Lieutenant Arsys (Melina Matthews) is aboard an X-Wing-like ship, attempting to escape from an enemy spaceship that soon starts chasing her and shooting at her while she flies towards a portal in front of an alien planet. The scene immediately cuts to a young girl (Mia Lardner) waking up in a hospital, visibly injured after a nearly lethal accident that involved her family
. As we keep jumping back and forth from the girl to the lieutenant, we learn a little bit more about these two apparently disconnected women. As Debbie finds a videogame (“The Caronte”) that belonged to her brother and continues to play a game he had begun before the car crash, we realize that Lieutenant Arsys and Debbie might share an unexpected connection. Thanks to clever clues strategically placed within the narrative, The Caronte keeps us glued to the screen while we wait to find out whether or not Lieutenant Arsys will manage to reach safety, and Debbie to see her family again.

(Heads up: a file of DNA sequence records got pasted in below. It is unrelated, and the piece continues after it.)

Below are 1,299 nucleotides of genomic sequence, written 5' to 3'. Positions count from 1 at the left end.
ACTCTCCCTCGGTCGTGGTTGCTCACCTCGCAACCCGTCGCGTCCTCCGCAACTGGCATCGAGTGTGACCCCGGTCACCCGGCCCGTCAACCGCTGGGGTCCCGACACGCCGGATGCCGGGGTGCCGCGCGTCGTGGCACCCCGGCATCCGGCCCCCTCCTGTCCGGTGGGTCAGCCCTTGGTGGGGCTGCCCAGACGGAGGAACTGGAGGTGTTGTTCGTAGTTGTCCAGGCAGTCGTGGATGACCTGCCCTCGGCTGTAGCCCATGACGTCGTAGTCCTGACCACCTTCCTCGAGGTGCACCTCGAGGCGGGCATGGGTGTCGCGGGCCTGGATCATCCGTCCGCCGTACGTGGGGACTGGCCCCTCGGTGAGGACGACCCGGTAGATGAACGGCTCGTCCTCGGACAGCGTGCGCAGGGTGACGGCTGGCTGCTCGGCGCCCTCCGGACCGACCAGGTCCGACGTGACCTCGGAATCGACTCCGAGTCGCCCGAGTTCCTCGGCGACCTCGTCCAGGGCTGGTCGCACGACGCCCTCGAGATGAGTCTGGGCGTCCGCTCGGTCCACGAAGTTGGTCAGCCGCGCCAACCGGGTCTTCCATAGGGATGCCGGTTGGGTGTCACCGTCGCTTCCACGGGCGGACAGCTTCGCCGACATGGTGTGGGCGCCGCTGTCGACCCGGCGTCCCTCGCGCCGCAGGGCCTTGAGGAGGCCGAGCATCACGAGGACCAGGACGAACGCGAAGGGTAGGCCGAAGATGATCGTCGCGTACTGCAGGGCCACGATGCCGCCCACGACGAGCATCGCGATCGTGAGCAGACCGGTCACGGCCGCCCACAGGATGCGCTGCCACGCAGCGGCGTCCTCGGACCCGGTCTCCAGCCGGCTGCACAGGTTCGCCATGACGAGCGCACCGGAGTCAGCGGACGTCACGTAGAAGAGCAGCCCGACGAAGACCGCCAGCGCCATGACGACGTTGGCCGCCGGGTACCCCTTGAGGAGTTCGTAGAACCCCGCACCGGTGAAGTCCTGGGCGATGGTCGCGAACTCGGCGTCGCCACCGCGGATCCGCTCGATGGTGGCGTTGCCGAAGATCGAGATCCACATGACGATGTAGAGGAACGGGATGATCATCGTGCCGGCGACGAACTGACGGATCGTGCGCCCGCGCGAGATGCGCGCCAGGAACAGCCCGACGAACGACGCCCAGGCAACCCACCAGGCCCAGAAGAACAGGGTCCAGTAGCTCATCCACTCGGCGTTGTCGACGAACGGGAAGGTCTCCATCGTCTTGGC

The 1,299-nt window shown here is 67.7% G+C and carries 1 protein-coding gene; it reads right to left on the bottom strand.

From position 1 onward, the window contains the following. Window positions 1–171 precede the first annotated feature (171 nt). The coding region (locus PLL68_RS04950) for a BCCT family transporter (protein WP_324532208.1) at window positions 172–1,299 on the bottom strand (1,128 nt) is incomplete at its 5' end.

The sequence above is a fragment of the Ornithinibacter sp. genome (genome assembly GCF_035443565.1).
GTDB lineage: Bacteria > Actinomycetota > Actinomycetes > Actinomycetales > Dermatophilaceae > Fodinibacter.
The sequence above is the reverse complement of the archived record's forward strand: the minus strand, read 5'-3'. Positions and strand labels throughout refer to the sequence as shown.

This last segment is the most convincing and emotionally engaging short of the whole anthology, as it grips us from the very beginning and keep us emotionally engaged until the end. Debbie’s bond with her brother is masterfully shown, employing few brief, convincing flashbacks that force us to really care about Debbie and the fate of her family. Matthews’ equally compelling performance also keeps us on the edge of our seat as we watch Lieutenant Arsys fight for her life.